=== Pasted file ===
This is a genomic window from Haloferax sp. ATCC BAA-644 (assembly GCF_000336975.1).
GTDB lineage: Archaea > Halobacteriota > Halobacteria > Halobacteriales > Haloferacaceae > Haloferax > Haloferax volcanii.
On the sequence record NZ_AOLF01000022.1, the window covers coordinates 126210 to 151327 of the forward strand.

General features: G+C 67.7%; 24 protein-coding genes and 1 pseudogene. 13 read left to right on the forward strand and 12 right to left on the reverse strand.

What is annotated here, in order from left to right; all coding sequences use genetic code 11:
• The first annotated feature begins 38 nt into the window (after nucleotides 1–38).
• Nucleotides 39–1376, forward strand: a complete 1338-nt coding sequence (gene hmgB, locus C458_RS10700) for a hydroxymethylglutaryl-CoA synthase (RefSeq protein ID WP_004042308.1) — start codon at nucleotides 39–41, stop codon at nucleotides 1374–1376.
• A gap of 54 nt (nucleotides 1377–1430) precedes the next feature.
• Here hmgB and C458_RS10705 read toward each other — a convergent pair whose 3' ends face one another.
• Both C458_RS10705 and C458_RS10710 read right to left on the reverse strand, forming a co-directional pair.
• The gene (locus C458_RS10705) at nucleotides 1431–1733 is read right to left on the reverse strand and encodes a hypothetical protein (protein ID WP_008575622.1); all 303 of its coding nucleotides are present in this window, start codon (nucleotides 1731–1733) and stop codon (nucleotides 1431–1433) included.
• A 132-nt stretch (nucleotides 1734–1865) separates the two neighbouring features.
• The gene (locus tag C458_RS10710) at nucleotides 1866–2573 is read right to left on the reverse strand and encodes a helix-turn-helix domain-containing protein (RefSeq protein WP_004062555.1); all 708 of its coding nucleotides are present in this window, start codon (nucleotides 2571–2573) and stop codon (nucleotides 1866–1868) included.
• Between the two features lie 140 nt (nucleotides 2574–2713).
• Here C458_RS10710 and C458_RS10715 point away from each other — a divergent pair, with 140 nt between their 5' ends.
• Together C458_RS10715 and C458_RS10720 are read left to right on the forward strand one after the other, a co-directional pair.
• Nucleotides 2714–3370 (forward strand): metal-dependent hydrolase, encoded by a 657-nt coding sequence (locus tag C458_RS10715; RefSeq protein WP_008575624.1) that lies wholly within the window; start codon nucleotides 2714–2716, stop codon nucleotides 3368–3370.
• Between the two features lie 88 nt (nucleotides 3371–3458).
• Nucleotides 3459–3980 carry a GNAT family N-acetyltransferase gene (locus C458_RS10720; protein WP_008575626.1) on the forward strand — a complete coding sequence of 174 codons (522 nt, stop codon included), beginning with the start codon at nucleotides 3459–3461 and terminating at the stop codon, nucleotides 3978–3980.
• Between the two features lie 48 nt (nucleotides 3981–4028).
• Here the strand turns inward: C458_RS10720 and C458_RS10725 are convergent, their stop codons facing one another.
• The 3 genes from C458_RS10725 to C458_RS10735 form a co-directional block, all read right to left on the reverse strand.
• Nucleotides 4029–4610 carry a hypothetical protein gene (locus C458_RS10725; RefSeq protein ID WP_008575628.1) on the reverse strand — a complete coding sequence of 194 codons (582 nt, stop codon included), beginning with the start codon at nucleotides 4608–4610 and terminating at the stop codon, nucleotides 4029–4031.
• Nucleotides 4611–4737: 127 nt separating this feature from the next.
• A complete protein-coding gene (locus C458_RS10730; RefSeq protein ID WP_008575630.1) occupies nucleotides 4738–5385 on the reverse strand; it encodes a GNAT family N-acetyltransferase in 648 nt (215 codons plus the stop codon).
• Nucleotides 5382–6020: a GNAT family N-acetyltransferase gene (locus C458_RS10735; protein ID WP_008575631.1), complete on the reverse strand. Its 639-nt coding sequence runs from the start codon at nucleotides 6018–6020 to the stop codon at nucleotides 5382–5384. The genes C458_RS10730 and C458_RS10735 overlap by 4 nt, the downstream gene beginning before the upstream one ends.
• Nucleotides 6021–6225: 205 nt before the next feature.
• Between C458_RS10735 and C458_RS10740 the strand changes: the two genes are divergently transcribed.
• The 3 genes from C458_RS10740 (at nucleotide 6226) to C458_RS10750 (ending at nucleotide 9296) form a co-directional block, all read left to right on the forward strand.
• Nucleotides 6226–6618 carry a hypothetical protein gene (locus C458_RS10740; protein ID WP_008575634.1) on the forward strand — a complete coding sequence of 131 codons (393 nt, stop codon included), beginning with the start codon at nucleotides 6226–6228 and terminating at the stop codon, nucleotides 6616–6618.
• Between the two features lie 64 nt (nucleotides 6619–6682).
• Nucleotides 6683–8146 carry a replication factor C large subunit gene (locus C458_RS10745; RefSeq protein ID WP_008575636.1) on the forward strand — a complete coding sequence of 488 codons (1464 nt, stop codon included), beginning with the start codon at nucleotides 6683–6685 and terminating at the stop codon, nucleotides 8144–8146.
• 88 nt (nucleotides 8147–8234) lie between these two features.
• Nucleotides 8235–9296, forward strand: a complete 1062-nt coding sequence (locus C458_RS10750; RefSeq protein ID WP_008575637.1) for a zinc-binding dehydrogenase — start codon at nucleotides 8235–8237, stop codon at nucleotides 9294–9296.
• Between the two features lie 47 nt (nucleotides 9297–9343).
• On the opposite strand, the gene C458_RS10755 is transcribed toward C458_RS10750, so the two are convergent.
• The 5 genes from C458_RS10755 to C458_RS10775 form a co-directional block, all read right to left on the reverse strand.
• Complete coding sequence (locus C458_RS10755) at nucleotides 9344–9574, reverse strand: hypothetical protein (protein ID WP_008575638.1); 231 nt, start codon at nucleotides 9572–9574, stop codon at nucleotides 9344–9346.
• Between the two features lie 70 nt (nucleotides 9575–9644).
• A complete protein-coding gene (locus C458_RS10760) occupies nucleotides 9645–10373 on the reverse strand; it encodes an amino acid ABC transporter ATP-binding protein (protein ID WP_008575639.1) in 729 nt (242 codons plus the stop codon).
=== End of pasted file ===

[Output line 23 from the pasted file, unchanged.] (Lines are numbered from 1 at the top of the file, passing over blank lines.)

• Nucleotides 4029–4610 carry a hypothetical protein gene (locus C458_RS10725; RefSeq protein ID WP_008575628.1) on the reverse strand — a complete coding sequence of 194 codons (582 nt, stop codon included), beginning with the start codon at nucleotides 4608–4610 and terminating at the stop codon, nucleotides 4029–4031.